Wearable Computer Study

March 1, 2003
Enter HTML Content.Users Plan To Spend More On Wearable Computers Users and evaluators of mobile computing and communications solutions know a lot about

Enter HTML Content.

Users Plan To Spend More On Wearable Computers

Users and evaluators of mobile computing and communications solutions know a lot about wearable computing solutions. They like what they know and are planning to spend more on these systems during the next three years. However, larger future commitments to wearable computing will require modification to current solutions and supplier strategy.

The VDC tudy, titled: The Global Market for Wearable Computers: The Quest for Killer Applications

, produced a survey with more than 500 respondents.

Characteristics of wearable computers likely to influence future usage and purchase:

o Wearability and Comfort: 78 percent;

o Application requires "hands free" computing capability: 70 percent;

o Form factor liked by employees and can be successfully integrated into work functions: 61 percent;

o Desire to possess "leading edge" technology: 37 percent;

o Head-mounted display required to read/access manuals, etc.: 32 percent;

o Fashion and aesthetics: 28 percent;

o Cheapest alternative among all available form factors: 21 percent;

o Only technology/product offered at time of evaluation: 15 percent;

o Functional and reliable technology, it works: 8 percent;

o Increases real-time communications capabilities: 6 percent;

o Offers bio-monitoring capabilities: 4 percent

o Other: 6 percent;

Note: Percentages sum to over 100 percent due to multiple responses.

According to Tim Shea, the project manager of the study, "Evaluators and users were able to clearly articulate performance and price requirements for wearable computing solutions. In addition, many had developed specific benefits expectations for their most important applications. This helped the study team establish a solid set of product and vendor selection criteria in many vertical markets and application clusters."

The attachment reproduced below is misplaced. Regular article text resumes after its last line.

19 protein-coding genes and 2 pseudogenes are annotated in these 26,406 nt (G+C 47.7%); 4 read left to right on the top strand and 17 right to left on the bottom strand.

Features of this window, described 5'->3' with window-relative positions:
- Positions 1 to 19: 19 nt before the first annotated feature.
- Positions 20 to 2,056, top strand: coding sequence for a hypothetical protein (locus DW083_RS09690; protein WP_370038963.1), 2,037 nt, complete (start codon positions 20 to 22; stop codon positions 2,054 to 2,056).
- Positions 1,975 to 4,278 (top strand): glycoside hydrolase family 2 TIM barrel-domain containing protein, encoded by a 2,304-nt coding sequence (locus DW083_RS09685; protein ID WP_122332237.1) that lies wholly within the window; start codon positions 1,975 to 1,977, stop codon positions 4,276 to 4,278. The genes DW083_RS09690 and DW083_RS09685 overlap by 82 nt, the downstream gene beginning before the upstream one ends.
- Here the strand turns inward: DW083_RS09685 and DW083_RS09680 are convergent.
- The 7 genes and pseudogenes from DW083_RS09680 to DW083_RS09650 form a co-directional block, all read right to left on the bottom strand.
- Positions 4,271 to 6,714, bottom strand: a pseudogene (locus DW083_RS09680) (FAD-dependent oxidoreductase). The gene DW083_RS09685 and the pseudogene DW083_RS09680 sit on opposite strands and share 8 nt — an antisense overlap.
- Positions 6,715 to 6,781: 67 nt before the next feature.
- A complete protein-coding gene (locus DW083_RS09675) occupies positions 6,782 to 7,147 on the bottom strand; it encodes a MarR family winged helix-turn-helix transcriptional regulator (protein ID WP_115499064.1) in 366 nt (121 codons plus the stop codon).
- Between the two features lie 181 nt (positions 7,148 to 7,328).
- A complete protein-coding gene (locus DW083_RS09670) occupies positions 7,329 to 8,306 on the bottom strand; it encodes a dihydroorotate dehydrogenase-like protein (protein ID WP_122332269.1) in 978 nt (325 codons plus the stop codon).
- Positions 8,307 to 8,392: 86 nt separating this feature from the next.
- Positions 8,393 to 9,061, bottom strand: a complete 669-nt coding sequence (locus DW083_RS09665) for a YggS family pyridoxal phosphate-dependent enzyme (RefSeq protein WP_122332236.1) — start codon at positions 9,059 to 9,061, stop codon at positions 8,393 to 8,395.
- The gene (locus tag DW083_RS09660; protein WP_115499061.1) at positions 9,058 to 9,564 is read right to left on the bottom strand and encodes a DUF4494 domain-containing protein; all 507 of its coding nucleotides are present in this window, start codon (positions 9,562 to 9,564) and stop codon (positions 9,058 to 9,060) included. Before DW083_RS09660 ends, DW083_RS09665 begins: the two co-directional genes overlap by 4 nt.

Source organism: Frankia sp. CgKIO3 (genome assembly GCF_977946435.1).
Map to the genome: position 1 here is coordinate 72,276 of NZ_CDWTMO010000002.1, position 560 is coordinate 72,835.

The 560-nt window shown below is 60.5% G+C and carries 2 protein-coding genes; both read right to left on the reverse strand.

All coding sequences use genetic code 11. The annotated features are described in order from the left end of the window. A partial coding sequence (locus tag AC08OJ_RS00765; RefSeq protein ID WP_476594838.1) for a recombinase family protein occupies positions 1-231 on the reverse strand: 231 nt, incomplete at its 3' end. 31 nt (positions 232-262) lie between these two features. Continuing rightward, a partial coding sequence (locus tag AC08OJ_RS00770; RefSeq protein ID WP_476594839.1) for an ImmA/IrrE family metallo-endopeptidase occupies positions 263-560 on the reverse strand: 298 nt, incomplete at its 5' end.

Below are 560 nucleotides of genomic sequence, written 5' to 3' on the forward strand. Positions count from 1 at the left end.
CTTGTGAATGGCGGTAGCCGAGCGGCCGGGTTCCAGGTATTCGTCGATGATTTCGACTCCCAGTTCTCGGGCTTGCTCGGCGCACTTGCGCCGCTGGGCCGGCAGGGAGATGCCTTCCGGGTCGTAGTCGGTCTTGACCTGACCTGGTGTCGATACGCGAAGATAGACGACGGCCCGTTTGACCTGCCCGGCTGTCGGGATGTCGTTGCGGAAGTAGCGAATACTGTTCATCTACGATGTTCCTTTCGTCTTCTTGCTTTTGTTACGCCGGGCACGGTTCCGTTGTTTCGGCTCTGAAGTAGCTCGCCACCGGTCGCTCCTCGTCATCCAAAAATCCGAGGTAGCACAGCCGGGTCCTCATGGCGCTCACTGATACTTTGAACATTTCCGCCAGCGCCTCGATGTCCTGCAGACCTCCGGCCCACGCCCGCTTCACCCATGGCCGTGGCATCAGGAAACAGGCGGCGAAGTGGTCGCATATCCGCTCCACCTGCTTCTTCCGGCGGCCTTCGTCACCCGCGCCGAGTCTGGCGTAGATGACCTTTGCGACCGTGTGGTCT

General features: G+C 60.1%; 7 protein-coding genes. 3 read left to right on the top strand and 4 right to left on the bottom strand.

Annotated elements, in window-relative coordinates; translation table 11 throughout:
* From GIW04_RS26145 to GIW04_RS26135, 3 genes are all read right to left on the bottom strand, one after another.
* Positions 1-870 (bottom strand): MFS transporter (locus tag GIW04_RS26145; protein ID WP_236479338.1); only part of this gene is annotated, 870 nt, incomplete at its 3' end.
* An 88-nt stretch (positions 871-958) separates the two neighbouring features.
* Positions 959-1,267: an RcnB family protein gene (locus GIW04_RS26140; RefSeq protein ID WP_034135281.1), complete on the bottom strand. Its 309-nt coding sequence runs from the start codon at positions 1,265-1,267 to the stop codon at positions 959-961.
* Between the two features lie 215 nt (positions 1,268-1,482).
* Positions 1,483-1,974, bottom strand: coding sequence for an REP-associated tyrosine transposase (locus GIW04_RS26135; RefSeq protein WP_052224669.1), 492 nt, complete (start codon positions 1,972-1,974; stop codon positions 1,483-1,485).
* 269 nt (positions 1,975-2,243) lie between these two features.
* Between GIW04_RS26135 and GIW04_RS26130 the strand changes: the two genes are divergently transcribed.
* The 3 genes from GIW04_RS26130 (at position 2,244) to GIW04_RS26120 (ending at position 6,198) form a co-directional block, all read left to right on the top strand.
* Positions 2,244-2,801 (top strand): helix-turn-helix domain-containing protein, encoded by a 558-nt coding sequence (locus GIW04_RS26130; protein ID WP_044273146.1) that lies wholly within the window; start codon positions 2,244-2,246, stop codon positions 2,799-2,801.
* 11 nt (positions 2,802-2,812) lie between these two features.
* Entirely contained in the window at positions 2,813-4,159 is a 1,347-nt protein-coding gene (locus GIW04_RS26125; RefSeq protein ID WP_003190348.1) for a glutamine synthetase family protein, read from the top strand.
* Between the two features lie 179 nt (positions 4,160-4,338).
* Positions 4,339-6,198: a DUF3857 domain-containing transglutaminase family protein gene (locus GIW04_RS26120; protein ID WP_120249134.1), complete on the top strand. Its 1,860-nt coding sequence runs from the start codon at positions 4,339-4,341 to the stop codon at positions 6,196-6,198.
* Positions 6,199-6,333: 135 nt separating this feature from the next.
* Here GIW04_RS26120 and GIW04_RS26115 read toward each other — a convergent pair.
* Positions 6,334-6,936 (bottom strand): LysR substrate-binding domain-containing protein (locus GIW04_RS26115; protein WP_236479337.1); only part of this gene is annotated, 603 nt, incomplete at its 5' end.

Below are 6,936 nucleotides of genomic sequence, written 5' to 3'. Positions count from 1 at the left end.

o Nearly 60 percent of survey respondents had a firm understanding of wearable computing. This included knowledge of: form factors, basic performance and price levels, and some of the largest suppliers. Approximately one in four respondents stated that their level of understanding of wearable computing was 'strong' or 'very strong'.

o The most often cited expected benefits -- or performance goals -- for installations of wearable computers, ranked in descending order of frequency, included:

1. Improve employee/operator productivity;

2. Manage personal schedules;

3. Increase profitability in core operations/business;

4. Enhance customer satisfaction;

5. Create more free time and enhance value of experience during that time;

6. Enable easier, more reliable real-time access to people and information;

These benefits are reflected in the wearable computing product selection criteria most often cited as key influencers in the decision making process:

o Almost every current and potential user of wearable computers, especially those looking to support real-time, wireless datacom and telecom, are 'very concerned' about privacy and security.

o Nearly half of all survey respondents are 'concerned' with safety issues, such as EMI, RFI and a host of ergonomic issues.

To view the entire press release including charts go to www.vdc-corp.com/industrial/press/03/pr03-19.html